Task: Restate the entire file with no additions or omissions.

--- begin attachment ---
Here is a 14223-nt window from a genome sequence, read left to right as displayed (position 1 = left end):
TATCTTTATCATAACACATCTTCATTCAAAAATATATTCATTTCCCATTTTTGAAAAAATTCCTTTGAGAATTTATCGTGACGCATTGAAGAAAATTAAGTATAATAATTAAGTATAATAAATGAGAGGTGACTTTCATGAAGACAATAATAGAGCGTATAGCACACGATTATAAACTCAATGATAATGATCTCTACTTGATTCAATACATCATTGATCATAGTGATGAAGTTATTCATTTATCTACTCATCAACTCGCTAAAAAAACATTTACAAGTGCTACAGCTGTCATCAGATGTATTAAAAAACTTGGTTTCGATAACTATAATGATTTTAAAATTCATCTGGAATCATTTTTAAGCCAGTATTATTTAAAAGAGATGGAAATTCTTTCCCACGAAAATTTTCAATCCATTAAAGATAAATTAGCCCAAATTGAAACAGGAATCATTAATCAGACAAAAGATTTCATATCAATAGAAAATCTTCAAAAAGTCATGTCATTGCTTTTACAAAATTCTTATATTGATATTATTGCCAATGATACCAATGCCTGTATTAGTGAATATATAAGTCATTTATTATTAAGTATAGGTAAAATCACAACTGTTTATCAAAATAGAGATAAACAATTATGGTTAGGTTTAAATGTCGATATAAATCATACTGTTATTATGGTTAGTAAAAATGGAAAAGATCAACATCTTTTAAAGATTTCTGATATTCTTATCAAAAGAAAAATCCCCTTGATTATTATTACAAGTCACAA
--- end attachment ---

Here is a 14223-nt window from a genome sequence, read left to right as displayed (position 1 = left end):
TATCTTTATCATAACACATCTTCATTCAAAAATATATTCATTTCCCATTTTTGAAAAAATTCCTTTGAGAATTTATCGTGACGCATTGAAGAAAATTAAGTATAATAATTAAGTATAATAAATGAGAGGTGACTTTCATGAAGACAATAATAGAGCGTATAGCACACGATTATAAACTCAATGATAATGATCTCTACTTGATTCAATACATCATTGATCATAGTGATGAAGTTATTCATTTATCTACTCATCAACTCGCTAAAAAAACATTTACAAGTGCTACAGCTGTCATCAGATGTATTAAAAAACTTGGTTTCGATAACTATAATGATTTTAAAATTCATCTGGAATCATTTTTAAGCCAGTATTATTTAAAAGAGATGGAAATTCTTTCCCACGAAAATTTTCAATCCATTAAAGATAAATTAGCCCAAATTGAAACAGGAATCATTAATCAGACAAAAGATTTCATATCAATAGAAAATCTTCAAAAAGTCATGTCATTGCTTTTACAAAATTCTTATATTGATATTATTGCCAATGATACCAATGCCTGTATTAGTGAATATATAAGTCATTTATTATTAAGTATAGGTAAAATCACAACTGTTTATCAAAATAGAGATAAACAATTATGGTTAGGTTTAAATGTCGATATAAATCATACTGTTATTATGGTTAGTAAAAATGGAAAAGATCAACATCTTTTAAAGATTTCTGATATTCTTATCAAAAGAAAAATCCCCTTGATTATTATTACAAGTCACAA